This post is part of a recurring series about alumni of the Study of U.S. Institutes for Student Leaders for Public Policy and Government Leadership Program (SUSI) that is run by the U.S. Department of State’s Bureau of Educational and Cultural Affairs and Meridian International Center. For other posts about progress SUSI alumni are making in their communities, click here.
Thanks to governmental reforms, education in Bangladesh has continued to improve over the past ten years. However, this uplifting progress comes with some disheartening figures: according to a World Bank report, in 2004 almost 1.5 million students were not enrolled in school. Due to problems such as families’ inability to pay for school supplies and the alarmingly high drop-out rate, many students were not able to take advantage of the new government programming that mostly supports the formal primary sector.
Chinmoy Bhowmik decided to take action. In 2013, he created the educational initiative “Project Road to School (R2S)”, a program aimed to raise educational awareness and literacy rates in the slum communities of the Tejgaon Industrial Area in Dhaka, Bangladesh. R2S works to increase education rates by both providing pre-primary education and helping to enroll students in the local government school.
The supplemental instructional portion of the project is facilitated by two Bangladeshi teachers, as well as the help of numerous volunteers. This team gives weekly lessons in math, Bengali, and English to 40 enthusiastic students who were chosen through an extensive needs survey. Chinmoy tried to structure the classroom as much as possible to mimic an actual school setting: students gather for a larger lecture, and then are broken up into groups in order to receive more individualized attention. The real reward came when school supplies were distributed; “giddy smiles” accompanied the passing out of stationary, books, and backpacks.
While the enthusiasm of the R2S team is always matched by students’ eagerness, the journey to success is never without some roadblocks. One challenge that the team faces is trying to convince parents of the merit of education. R2S has conducted several “motivational sessions” in order to show these students’ parents that “Education is an investment – the best you can make”. The session resulted in 72% of the 40 students enrolling in Quarter Guard School, a local government school, and the parents bearing all of the associated costs. Small victories such as these show the impact R2S is making on Bangladeshi youth.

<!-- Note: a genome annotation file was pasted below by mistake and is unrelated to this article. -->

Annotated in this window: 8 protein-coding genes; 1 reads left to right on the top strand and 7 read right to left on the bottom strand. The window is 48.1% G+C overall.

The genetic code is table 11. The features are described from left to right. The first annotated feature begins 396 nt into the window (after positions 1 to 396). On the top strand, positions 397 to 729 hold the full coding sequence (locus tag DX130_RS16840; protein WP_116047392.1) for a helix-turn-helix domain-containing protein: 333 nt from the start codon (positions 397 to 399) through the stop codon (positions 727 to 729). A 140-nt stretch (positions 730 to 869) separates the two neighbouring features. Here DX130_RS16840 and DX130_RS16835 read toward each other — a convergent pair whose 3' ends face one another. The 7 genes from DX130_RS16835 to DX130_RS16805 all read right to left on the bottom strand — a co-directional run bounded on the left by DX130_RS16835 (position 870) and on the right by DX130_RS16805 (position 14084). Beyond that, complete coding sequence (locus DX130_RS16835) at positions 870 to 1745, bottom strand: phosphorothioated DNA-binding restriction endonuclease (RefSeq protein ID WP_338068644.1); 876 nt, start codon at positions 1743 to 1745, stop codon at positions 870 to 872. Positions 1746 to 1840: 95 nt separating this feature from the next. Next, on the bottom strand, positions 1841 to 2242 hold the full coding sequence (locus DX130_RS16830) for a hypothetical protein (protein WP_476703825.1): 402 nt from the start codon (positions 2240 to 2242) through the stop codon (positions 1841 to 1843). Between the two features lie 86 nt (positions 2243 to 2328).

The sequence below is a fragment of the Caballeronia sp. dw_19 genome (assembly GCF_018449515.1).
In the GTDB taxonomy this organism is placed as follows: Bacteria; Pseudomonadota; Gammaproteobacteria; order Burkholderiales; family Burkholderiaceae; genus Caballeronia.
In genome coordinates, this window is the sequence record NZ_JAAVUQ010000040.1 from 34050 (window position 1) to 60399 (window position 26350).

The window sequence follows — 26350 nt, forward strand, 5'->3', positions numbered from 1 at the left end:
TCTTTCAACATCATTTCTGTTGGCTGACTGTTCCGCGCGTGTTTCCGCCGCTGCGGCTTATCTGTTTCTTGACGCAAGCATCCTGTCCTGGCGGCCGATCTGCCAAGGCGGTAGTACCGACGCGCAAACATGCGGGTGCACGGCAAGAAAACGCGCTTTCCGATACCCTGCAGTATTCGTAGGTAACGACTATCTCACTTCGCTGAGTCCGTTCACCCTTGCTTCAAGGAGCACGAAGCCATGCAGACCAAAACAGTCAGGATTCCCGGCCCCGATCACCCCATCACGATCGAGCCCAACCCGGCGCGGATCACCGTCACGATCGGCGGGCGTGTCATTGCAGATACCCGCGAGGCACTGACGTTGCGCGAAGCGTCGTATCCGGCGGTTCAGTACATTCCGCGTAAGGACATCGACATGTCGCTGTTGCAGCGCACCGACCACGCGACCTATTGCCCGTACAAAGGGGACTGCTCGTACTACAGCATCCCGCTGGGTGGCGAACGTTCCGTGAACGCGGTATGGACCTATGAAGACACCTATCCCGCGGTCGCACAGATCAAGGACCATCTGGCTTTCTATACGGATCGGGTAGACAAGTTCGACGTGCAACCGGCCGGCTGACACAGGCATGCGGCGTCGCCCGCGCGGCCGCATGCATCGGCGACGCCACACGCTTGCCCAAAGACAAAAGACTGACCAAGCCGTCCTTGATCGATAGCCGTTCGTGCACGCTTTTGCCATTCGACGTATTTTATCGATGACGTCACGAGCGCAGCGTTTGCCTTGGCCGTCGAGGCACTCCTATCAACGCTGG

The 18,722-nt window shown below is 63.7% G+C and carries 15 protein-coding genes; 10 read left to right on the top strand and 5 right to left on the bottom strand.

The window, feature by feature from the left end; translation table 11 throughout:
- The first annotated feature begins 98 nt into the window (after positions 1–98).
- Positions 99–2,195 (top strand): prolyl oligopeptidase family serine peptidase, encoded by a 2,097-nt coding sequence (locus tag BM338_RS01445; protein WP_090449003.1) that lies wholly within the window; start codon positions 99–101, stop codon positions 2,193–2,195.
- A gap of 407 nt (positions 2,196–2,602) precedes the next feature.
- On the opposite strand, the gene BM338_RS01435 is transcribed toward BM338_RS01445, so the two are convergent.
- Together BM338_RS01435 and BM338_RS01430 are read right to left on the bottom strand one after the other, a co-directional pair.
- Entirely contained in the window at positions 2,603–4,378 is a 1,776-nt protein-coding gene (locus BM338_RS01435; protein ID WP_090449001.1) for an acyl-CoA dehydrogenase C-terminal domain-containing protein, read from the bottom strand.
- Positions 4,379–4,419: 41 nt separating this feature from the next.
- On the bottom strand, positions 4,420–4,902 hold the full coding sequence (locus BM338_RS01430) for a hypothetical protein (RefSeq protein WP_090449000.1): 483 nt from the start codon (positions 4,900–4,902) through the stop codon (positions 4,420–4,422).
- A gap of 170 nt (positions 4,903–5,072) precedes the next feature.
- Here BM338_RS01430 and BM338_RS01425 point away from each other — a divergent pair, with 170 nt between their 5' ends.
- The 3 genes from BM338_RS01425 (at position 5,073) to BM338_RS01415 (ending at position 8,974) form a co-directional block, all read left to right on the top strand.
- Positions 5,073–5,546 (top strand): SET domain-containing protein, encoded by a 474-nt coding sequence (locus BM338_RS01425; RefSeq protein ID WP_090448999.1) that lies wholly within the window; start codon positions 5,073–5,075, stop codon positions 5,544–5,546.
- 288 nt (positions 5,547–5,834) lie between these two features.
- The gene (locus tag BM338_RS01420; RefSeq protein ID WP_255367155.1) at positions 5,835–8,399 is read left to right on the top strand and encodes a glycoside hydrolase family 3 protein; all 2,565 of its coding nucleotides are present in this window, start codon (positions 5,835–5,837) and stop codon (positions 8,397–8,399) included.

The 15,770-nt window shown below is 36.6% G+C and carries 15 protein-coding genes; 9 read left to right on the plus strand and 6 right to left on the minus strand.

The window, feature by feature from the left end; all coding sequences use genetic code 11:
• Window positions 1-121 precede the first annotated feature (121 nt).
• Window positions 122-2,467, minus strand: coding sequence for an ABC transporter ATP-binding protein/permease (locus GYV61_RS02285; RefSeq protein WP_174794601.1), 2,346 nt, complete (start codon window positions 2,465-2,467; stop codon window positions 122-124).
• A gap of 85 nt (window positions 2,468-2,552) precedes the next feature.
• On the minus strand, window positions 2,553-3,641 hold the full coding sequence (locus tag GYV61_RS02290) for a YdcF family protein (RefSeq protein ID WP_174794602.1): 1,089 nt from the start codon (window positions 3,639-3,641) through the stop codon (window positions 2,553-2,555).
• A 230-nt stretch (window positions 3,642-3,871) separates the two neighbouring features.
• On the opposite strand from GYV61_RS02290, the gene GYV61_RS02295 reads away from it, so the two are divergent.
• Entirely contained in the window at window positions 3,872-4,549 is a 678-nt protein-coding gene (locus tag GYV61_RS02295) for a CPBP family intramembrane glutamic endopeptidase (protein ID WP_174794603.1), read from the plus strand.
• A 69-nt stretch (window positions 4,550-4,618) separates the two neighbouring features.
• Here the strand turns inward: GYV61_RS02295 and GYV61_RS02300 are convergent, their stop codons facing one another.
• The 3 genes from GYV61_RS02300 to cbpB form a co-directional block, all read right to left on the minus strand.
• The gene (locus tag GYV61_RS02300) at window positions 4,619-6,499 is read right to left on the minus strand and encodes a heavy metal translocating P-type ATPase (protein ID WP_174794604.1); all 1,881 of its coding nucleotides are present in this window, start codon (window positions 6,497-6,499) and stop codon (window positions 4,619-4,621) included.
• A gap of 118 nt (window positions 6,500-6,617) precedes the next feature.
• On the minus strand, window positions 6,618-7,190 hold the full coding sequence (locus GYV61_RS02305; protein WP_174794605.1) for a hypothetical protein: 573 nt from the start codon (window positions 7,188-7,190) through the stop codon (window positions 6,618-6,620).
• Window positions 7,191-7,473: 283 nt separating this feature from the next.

Another difficulty arose when the R2S classroom was turned into a commercial hotel by local authorities. The announcement came soon before the motivational aspect of the project; however, the team was able to find another classroom that perfectly suited its needs. The ability of R2S to overcome these challenges demonstrates the passion of Chinmoy and his team, and the longevity of the project.
Besides educational initiatives, R2S has sponsored several other events to benefit the local community. On December 16, 2013, R2S partnered with the BYLC Graduate Network and the Children’s Oral Health Development Foundation (COHDF) to create a health camp that provided over 50 individuals with free medical checkups. On February 21st, to celebrate International Mother Language Day, R2S created an art and sports competition to benefit local youth and raise awareness about their educational initiatives. R2S volunteers facilitated a “lively sports competition”, distributed art materials to over 47 students, and gave lessons on the history of the Bengali language.
On March 26th, Chinmoy and the R2S team—inspired by the recent fall in attendance due to heat-related illnesses such as fever, dehydration, and diarrhea—created a Health Campaign Day to coincide with Bangladesh’s Independence Day festivities. The event, similarly co-sponsored by the Children’s Oral Health Development Foundation, featured presentations on the importance of healthy steps children could take to prevent disease, such as washing hands before eating, drinking clean water, and properly cleaning one’s teeth. The R2S team was surprised about how much the children already knew about these types of healthy behaviors, but alarmed at how poverty and lack of resources prevented the children from actually exercising these habits. Students were understandably overjoyed when presented with health packets containing toothbrushes, soap, vitamin tablets, and saline sachets. One student was so excited, she started brushing her teeth on the spot!
Thanks to funding from the Department of State’s Bureau for Educational and Cultural Affairs and Meridian International Center, Project Road to School has been able to help 40 students in bettering their education and health. In the future, Chinmoy hopes to not only expand the program to reach a greater number of students and impoverished communities, but to also ensure that the enrollment rate in Bangladeshi schools continues to grow. Given the success the program has already seen, this goal certainly seems within reach.